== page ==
In two related decisions the a New York U.S. Bankruptcy Court determined that a failed broker-dealer must arbitrate (under the NASD Code of Arbitration) its differences with a former registered representative and the firm that hired him — even though the defunct firm is no longer is an NASD member — and that an arbitration agreement is even enforced when the party seeking recovery is in bankruptcy.
According court records, in 2000, M. Carleton Boothe went to work for NASD member firm Continental Broker-Dealer Corp. and received $300,000 he was to repay if he left the firm within five years other than through death or disability. Boothe resigned in 2004 and joined Gunnallen Financial Inc. Continental soon closed and was expelled from the securities industry.
After Continental was then thrown into bankruptcy, the bankruptcy court trustee for Continental sought to recover the unpaid balance of the note from Boothe and to obtain damages from Gunnallen Financial for claims including “raiding” its brokers and stealing its clients. Boothe and Gunnallen then sought to enforce certain arbitration agreements to move these actions from bankruptcy court to NASD arbitration. The bankrultcy court agreed.
Claims against brokerage firms and/or their representatives virtually always be determined in securities arbitration, not in court. This is because investors almost universally execute agreements containing agreements to arbitrate. Meanwhile, in their licensing agreements, all NASD member firms and registered representatives also agree to arbitrate any and all disputes with other member firms or registered representatives. (Such agreements do not cover disputes totally unrelated to the securities industry.)
Prior to these decisions, it was uncertain as to whether arbitration agreements could be enforced by defendants seeking to avoid being taken into a bankruptcy court by a bankruptcy trustee, in a suit for damages or to collect a debt alegedly owed to the bankrupt person or entity. (Parties being sued in bankruptcy court by a bankruptcy trustee often feel they can not get a favorable outcome and may prefer to have claims against them determined in arbitration.)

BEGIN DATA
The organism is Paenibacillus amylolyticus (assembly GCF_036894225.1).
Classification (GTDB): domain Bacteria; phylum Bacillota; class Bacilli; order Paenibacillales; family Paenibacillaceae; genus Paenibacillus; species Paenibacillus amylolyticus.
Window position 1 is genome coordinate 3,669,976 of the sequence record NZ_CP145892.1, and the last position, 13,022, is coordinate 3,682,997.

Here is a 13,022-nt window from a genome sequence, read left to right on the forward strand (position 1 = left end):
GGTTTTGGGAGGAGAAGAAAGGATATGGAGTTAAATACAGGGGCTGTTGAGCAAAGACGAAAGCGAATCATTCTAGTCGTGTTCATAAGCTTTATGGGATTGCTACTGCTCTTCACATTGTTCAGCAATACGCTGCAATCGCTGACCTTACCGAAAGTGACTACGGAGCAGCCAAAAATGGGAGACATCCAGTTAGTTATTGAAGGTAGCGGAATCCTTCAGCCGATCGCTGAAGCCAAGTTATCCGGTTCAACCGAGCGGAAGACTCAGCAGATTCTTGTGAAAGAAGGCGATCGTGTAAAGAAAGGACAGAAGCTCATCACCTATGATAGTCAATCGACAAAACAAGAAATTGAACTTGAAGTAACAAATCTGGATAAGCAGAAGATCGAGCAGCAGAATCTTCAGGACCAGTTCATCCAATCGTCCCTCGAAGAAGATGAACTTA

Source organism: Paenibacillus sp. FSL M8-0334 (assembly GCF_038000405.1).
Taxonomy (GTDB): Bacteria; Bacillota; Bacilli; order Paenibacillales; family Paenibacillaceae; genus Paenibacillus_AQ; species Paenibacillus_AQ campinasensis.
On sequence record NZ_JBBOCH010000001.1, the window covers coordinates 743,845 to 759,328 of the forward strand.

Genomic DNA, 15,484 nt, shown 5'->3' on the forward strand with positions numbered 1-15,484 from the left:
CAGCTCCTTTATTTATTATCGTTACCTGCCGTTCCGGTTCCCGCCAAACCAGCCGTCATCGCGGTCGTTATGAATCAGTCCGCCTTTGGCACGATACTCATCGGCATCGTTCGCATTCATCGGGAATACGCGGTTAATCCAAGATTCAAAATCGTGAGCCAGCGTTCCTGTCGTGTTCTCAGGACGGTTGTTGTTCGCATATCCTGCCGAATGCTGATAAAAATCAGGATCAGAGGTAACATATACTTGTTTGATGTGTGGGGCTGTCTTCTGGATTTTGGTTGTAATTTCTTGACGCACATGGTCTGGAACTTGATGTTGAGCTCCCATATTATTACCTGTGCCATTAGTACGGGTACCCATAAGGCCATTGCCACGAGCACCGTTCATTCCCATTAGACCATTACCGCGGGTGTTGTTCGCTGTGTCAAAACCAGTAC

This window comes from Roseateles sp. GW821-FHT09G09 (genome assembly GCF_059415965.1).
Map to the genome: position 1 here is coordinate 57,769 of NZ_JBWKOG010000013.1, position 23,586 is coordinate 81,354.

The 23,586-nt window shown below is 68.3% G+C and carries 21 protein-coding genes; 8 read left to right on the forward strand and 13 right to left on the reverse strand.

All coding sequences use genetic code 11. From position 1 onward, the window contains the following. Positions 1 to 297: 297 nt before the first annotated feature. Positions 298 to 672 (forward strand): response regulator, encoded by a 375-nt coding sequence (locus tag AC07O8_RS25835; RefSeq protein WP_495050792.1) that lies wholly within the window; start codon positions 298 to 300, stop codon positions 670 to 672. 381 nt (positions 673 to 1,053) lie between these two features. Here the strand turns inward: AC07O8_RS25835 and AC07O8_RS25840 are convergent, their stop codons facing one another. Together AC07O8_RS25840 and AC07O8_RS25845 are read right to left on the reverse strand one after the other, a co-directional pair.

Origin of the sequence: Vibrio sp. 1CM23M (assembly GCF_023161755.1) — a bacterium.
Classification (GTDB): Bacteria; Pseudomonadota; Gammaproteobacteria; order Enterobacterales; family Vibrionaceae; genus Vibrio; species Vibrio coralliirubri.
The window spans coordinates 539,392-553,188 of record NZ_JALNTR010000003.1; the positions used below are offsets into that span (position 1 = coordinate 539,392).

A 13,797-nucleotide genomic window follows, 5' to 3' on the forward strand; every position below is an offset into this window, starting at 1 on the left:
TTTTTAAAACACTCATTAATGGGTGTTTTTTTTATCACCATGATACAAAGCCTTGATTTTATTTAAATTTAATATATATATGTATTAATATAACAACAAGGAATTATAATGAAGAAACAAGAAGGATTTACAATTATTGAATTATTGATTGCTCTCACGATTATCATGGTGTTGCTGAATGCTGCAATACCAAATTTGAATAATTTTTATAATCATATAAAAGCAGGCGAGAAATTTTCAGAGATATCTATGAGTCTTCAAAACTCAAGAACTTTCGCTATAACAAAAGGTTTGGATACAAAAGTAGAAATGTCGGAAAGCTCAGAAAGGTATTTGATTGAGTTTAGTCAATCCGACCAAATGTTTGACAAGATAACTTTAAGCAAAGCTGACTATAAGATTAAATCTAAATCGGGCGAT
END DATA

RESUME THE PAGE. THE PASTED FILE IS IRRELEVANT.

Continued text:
Furthermore, these decisions hold that, even if a brokerage firm or broker is no longer in the securities industry, an arbitration agreement in place at the time of the wrongdoing and/or when the claim arose is enforceable by either party to the agreement to keep the claim from going to court, even bankruptcy court.
While the facts of any matter can result in a different outcome, these decisions likely mean an investor must arbitrate with, and can not sue, a former securities broker, securities firm or those who controlled that firm, for claims which arose when those parties were in the securities industry. As well, if an individual or institution investor is in bankruptcy, the investor’s claim against either a current or former broker or firm will likely not be determined in bankruptcy court but instead in arbitration, with any funds awarded then turned over to the bankruptcy trustee.
In re Continental Broker-Dealer Corp. (Stern v. Boothe), Bankr. E.D.N.Y., Case No.: 04-85318-JBR; Adv. Pro. No.:806-08370-JBR, 5/9/07; In re Continental Broker-Dealer Corp. (Stern v. Gunnallen Financial Inc.), Bankr. E.D.N.Y., Case No.: 04-85318-JBR; Adv. Pro. No.: 807-08003-JBR.
Over the past 17 years, Shepherd Smith and Edwards has represented institutional and individual investors in more than 1,000 claims in securities arbitration. Less than a handful of other law firms can claim such experience in this field. If you or your company has sustained significant investment losses, contact Shepherd Smith and Edwards to schedule a free conficential consultation with one of our attorneys.